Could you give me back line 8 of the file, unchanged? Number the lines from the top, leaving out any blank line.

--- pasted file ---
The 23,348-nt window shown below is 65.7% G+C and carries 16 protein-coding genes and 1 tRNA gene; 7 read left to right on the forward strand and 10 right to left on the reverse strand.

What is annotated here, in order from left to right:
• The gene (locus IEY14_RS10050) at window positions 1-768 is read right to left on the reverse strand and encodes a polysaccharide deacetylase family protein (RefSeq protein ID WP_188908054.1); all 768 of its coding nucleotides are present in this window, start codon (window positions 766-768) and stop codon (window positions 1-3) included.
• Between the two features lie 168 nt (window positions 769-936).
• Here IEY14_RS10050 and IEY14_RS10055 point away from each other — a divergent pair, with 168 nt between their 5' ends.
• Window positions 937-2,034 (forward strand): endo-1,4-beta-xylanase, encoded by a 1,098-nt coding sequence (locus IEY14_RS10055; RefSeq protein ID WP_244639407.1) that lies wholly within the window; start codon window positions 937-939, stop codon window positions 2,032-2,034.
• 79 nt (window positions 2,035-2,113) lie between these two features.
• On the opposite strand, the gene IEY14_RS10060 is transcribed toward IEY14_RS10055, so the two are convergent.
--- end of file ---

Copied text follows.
• On the opposite strand, the gene IEY14_RS10060 is transcribed toward IEY14_RS10055, so the two are convergent.